Since the beginning of the conflict in Syria in 2012, over three million civilians have fled the country. The vast majority are currently living in Lebanon, Turkey, Iraq, Jordan, Egypt and Libya. Afghanistan has been subjected to war for four decades resulting in Afghans comprising the second highest refugee population in the world, yet the vast majority of Afghan refugees live in Iran and Pakistan. This resettlement of Syrian and Afghan refugees in neighbouring countries is no anomaly: the majority of refugees around the world reside in countries neighbouring their own. These countries often have poor economies and fragility of peace and governance, yet they often accommodate millions of refugees.

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SMALLHOLDER FARMERS PERSECUTED IN MYANMAR

by Lotty Clare

Millions of farmers in Myanmar are fearing eviction and incarceration after a recent amendment in national land law. In September 2018 the government of Myanmar announced that anyone cultivating on land that the government deems ‘wasteland,’ who does not have a Land Use Certificate by March 2019, would be at risk of eviction, fines, or imprisonment. Now three months into this amendment in effect, the consequences have already been devastating for smallholder farmers.

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GENOCIDE AND INTERNATIONAL INTERVENTION: TOO LITTLE, TOO LATE

by Yali Banton-Heath

The Rohingya crisis has saturated global media over the past two years, but since it was placed under the spotlight in 2016 I can’t help but think the international response it has initiated has been too little, and too late. All over the world we see grave injustices occurring and human rights abuses on mass scales. It only seems as though an international response is warranted, however, when these injustices reach some sort of pinnacle; often manifesting as the deaths of many thousands. We should be able to see the warning signs by now, and 2019 should be a year of working towards prevention, rather than mastering the art of tidying up the mess.

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UEA DRAMA PRESENTS EXODUS: TWO PLAYS ON POWER AND REFUGE. 4TH-8TH DECEMBER 2018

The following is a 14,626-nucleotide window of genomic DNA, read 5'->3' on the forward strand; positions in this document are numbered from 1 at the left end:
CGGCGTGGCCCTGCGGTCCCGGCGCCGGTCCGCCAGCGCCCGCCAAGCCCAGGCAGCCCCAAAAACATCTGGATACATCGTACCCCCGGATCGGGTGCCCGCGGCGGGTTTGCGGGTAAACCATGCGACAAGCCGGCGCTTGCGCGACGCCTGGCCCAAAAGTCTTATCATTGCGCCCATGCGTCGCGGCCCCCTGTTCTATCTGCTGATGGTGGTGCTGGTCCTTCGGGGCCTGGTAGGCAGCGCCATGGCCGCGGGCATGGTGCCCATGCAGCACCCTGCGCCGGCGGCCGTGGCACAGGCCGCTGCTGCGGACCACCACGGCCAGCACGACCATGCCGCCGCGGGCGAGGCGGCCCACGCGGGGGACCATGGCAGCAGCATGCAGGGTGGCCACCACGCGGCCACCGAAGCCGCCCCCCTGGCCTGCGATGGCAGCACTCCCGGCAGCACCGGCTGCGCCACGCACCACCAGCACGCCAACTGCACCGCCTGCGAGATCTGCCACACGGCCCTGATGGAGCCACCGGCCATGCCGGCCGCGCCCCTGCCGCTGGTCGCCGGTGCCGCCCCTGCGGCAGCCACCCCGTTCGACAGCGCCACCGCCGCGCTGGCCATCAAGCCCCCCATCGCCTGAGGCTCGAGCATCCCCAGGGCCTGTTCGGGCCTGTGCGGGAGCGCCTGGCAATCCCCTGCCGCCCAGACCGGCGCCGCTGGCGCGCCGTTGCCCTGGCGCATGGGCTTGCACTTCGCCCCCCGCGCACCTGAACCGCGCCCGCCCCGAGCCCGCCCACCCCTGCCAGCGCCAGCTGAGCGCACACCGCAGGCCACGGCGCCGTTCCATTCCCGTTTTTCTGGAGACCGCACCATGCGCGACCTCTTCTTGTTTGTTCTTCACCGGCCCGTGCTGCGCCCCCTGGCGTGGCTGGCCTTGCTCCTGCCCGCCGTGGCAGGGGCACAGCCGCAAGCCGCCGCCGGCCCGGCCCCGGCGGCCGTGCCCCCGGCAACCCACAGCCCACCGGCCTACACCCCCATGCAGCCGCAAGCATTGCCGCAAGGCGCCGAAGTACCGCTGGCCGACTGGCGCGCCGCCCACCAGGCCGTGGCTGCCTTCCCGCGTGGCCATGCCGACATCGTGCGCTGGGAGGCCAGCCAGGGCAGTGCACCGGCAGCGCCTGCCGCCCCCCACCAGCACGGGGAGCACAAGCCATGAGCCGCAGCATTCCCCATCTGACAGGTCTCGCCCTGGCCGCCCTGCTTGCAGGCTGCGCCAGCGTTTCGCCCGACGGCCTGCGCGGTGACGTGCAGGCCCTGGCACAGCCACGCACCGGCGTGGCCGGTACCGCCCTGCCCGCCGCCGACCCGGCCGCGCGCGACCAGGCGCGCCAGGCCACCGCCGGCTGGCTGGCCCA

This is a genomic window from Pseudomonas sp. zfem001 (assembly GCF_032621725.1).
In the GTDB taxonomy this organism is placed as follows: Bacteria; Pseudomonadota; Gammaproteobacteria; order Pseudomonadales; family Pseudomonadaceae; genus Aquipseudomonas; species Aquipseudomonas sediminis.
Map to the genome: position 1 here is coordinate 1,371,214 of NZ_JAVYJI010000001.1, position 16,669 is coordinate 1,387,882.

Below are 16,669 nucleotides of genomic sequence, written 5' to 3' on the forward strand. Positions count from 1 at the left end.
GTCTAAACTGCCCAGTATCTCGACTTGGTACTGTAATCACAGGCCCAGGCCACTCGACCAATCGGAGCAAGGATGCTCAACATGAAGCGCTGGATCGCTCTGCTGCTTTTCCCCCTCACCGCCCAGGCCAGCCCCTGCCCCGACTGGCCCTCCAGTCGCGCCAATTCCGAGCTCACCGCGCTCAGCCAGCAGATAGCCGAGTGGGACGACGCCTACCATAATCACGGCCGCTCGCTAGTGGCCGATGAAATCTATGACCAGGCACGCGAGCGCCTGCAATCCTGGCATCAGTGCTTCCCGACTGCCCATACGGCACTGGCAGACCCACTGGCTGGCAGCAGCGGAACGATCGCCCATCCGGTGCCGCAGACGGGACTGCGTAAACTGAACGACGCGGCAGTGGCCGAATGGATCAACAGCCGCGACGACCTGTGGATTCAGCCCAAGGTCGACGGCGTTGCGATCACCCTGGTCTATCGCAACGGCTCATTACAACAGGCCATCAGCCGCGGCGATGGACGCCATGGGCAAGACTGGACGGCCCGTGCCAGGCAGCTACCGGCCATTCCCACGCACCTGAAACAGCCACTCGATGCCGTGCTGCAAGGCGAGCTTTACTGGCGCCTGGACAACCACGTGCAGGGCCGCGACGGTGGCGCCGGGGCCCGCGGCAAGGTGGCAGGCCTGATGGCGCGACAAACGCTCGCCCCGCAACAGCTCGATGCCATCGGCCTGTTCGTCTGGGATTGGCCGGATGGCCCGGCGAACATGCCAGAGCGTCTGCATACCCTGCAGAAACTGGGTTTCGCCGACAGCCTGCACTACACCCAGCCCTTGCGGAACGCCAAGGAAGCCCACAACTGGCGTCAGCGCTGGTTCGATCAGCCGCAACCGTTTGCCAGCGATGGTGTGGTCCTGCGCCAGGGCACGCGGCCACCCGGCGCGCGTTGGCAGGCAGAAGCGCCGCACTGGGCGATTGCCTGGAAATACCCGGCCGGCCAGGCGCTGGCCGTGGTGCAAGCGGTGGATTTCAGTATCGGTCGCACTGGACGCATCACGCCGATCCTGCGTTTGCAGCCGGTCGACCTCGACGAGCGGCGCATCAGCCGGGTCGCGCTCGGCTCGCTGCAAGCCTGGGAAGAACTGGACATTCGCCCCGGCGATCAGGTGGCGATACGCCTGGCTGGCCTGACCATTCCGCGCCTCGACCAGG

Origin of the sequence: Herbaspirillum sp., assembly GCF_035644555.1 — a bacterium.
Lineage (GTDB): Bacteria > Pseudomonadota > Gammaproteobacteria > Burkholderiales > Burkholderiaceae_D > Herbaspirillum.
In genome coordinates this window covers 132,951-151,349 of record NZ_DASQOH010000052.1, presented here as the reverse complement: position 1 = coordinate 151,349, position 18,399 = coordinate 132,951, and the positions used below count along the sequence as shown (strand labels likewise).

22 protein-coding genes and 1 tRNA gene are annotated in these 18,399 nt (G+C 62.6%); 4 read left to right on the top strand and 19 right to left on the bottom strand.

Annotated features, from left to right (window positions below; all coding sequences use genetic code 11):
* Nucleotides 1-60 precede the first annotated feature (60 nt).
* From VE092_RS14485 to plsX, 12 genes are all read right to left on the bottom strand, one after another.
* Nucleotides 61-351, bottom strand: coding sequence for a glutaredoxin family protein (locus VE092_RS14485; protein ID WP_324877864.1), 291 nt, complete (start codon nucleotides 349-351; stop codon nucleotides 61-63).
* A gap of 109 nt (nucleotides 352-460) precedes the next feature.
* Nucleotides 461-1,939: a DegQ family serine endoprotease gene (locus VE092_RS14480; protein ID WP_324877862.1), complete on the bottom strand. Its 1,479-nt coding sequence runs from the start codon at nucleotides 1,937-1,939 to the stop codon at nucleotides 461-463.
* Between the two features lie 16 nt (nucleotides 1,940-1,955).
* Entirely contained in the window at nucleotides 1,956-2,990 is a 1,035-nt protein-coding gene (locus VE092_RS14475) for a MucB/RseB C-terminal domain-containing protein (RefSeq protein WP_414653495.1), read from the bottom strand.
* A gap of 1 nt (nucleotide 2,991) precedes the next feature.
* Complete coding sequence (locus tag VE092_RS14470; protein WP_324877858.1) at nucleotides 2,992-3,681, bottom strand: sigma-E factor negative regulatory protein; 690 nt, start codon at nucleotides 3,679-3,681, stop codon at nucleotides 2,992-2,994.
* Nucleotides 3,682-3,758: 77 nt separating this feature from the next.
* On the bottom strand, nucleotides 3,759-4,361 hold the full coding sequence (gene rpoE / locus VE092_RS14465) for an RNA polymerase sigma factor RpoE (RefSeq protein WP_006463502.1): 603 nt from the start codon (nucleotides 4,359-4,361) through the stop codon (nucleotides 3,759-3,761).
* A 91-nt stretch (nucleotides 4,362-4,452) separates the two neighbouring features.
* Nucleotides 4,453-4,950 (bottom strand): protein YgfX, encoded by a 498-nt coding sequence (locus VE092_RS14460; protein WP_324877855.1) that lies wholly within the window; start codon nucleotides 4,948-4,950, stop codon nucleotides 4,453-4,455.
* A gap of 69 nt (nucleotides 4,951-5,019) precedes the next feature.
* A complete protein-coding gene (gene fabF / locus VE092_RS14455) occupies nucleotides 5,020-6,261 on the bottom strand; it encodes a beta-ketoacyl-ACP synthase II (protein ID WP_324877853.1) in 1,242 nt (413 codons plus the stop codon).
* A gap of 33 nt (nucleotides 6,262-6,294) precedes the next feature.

by UEA Exodus

Every year, UEA’s School of Literature, Drama and Creative Writing decide a season of plays, performed and produced by third year Drama Students. This year, they present Exodus, ‘two plays on power and conflict’; both works of dramatic literature set during the 20th century but inspired by legends of antiquity. John Steinbeck’s ‘The Grapes of Wrath’, and Bertolt Brecht’s ‘The Caucasian Chalk Circle’. Both plays look at mass departures of people, engendering the ever present plight of refugees having to leave their homes.

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REFUGEE SOLIDARITY IN THE FACE OF THE RISING FAR RIGHT

by Sarah Edgcumbe

Owen Jones recently pointed out that the far right is now at its strongest since the 1930s. A horrifying reality of today’s populist Europe. These groups have been unfailingly and cynically opportunistic in using terrorist attacks in Europe to galvanize hatred against Muslims, whilst presenting themselves as protecting white European innocents from the depravity of the Qu’ran, or simply as “not racist” concerned citizens who feel that we should help “our own” (read: white) homeless before helping others. This mindset has contributed to the election of far right governments in Poland, Hungary and Italy and demonstrates that we should not view these groups as fringe street-movements – they are effecting political change with horrifying efficiency through influencing voters.

Mainstream media is in on this, of course. As Chris Jarvis wrote in October 2016, the media’s reaction to refugees and migrants has been nothing short of inflammatory.  The influence of mistruths presented in the media has led to vilification of refugees and migrants. In our failure to protect vulnerable people who are unable to seek protection in their country of origin, we have failed to learn history’s lesson. Enoch Powell would be proud of us. We should all be fucking ashamed of ourselves.Continue Reading